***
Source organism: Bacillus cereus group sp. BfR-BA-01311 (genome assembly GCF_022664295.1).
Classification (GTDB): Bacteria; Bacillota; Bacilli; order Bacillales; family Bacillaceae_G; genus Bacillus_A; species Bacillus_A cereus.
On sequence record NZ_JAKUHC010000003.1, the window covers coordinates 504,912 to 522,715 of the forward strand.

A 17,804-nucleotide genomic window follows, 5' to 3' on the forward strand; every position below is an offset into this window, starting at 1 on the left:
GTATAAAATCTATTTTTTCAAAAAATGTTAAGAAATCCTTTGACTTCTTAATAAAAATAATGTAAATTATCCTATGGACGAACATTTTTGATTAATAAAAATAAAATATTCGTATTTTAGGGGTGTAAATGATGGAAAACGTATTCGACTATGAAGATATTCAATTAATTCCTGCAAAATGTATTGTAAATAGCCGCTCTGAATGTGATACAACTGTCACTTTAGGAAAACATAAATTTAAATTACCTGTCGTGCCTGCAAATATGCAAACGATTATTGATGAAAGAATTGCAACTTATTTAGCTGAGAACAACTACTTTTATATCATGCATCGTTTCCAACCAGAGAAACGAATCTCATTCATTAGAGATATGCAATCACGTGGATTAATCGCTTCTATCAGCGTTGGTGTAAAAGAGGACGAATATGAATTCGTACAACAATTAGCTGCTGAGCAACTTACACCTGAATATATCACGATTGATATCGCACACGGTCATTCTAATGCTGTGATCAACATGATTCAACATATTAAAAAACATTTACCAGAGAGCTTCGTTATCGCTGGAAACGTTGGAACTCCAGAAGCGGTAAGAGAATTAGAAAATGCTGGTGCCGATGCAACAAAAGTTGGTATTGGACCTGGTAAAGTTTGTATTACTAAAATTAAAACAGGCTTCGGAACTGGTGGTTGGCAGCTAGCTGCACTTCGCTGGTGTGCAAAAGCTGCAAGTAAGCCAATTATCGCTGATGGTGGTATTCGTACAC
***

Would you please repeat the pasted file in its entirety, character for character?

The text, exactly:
Source organism: Bacillus cereus group sp. BfR-BA-01311 (genome assembly GCF_022664295.1).
Classification (GTDB): Bacteria; Bacillota; Bacilli; order Bacillales; family Bacillaceae_G; genus Bacillus_A; species Bacillus_A cereus.
On sequence record NZ_JAKUHC010000003.1, the window covers coordinates 504,912 to 522,715 of the forward strand.

A 17,804-nucleotide genomic window follows, 5' to 3' on the forward strand; every position below is an offset into this window, starting at 1 on the left:
GTATAAAATCTATTTTTTCAAAAAATGTTAAGAAATCCTTTGACTTCTTAATAAAAATAATGTAAATTATCCTATGGACGAACATTTTTGATTAATAAAAATAAAATATTCGTATTTTAGGGGTGTAAATGATGGAAAACGTATTCGACTATGAAGATATTCAATTAATTCCTGCAAAATGTATTGTAAATAGCCGCTCTGAATGTGATACAACTGTCACTTTAGGAAAACATAAATTTAAATTACCTGTCGTGCCTGCAAATATGCAAACGATTATTGATGAAAGAATTGCAACTTATTTAGCTGAGAACAACTACTTTTATATCATGCATCGTTTCCAACCAGAGAAACGAATCTCATTCATTAGAGATATGCAATCACGTGGATTAATCGCTTCTATCAGCGTTGGTGTAAAAGAGGACGAATATGAATTCGTACAACAATTAGCTGCTGAGCAACTTACACCTGAATATATCACGATTGATATCGCACACGGTCATTCTAATGCTGTGATCAACATGATTCAACATATTAAAAAACATTTACCAGAGAGCTTCGTTATCGCTGGAAACGTTGGAACTCCAGAAGCGGTAAGAGAATTAGAAAATGCTGGTGCCGATGCAACAAAAGTTGGTATTGGACCTGGTAAAGTTTGTATTACTAAAATTAAAACAGGCTTCGGAACTGGTGGTTGGCAGCTAGCTGCACTTCGCTGGTGTGCAAAAGCTGCAAGTAAGCCAATTATCGCTGATGGTGGTATTCGTACAC